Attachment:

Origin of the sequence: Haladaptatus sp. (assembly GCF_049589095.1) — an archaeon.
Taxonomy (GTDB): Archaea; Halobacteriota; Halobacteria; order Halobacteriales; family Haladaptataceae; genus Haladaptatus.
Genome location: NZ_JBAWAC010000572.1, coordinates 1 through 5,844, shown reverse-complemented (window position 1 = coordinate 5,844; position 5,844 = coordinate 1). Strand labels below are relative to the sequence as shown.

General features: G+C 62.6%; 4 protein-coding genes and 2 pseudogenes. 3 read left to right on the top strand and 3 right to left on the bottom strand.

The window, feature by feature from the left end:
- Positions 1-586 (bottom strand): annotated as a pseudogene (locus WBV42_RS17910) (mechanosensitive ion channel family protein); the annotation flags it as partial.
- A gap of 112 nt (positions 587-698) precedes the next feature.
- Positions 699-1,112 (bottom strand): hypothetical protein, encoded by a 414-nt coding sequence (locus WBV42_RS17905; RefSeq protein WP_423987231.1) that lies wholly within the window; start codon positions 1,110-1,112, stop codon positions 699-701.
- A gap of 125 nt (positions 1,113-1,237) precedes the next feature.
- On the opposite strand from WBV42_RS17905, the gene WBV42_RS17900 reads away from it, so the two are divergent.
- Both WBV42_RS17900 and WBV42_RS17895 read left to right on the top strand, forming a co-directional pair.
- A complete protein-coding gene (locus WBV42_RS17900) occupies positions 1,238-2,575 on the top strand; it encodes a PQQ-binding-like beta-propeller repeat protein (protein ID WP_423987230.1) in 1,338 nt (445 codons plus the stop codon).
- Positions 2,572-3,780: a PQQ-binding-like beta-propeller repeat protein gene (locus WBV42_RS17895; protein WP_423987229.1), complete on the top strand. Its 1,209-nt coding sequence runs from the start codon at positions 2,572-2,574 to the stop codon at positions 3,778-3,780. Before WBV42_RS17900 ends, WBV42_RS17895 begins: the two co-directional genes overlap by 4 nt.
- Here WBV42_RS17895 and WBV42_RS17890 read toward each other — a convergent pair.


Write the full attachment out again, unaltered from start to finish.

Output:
Origin of the sequence: Haladaptatus sp. (assembly GCF_049589095.1) — an archaeon.
Taxonomy (GTDB): Archaea; Halobacteriota; Halobacteria; order Halobacteriales; family Haladaptataceae; genus Haladaptatus.
Genome location: NZ_JBAWAC010000572.1, coordinates 1 through 5,844, shown reverse-complemented (window position 1 = coordinate 5,844; position 5,844 = coordinate 1). Strand labels below are relative to the sequence as shown.

General features: G+C 62.6%; 4 protein-coding genes and 2 pseudogenes. 3 read left to right on the top strand and 3 right to left on the bottom strand.

The window, feature by feature from the left end:
- Positions 1-586 (bottom strand): annotated as a pseudogene (locus WBV42_RS17910) (mechanosensitive ion channel family protein); the annotation flags it as partial.
- A gap of 112 nt (positions 587-698) precedes the next feature.
- Positions 699-1,112 (bottom strand): hypothetical protein, encoded by a 414-nt coding sequence (locus WBV42_RS17905; RefSeq protein WP_423987231.1) that lies wholly within the window; start codon positions 1,110-1,112, stop codon positions 699-701.
- A gap of 125 nt (positions 1,113-1,237) precedes the next feature.
- On the opposite strand from WBV42_RS17905, the gene WBV42_RS17900 reads away from it, so the two are divergent.
- Both WBV42_RS17900 and WBV42_RS17895 read left to right on the top strand, forming a co-directional pair.
- A complete protein-coding gene (locus WBV42_RS17900) occupies positions 1,238-2,575 on the top strand; it encodes a PQQ-binding-like beta-propeller repeat protein (protein ID WP_423987230.1) in 1,338 nt (445 codons plus the stop codon).
- Positions 2,572-3,780: a PQQ-binding-like beta-propeller repeat protein gene (locus WBV42_RS17895; protein WP_423987229.1), complete on the top strand. Its 1,209-nt coding sequence runs from the start codon at positions 2,572-2,574 to the stop codon at positions 3,778-3,780. Before WBV42_RS17900 ends, WBV42_RS17895 begins: the two co-directional genes overlap by 4 nt.
- Here WBV42_RS17895 and WBV42_RS17890 read toward each other — a convergent pair.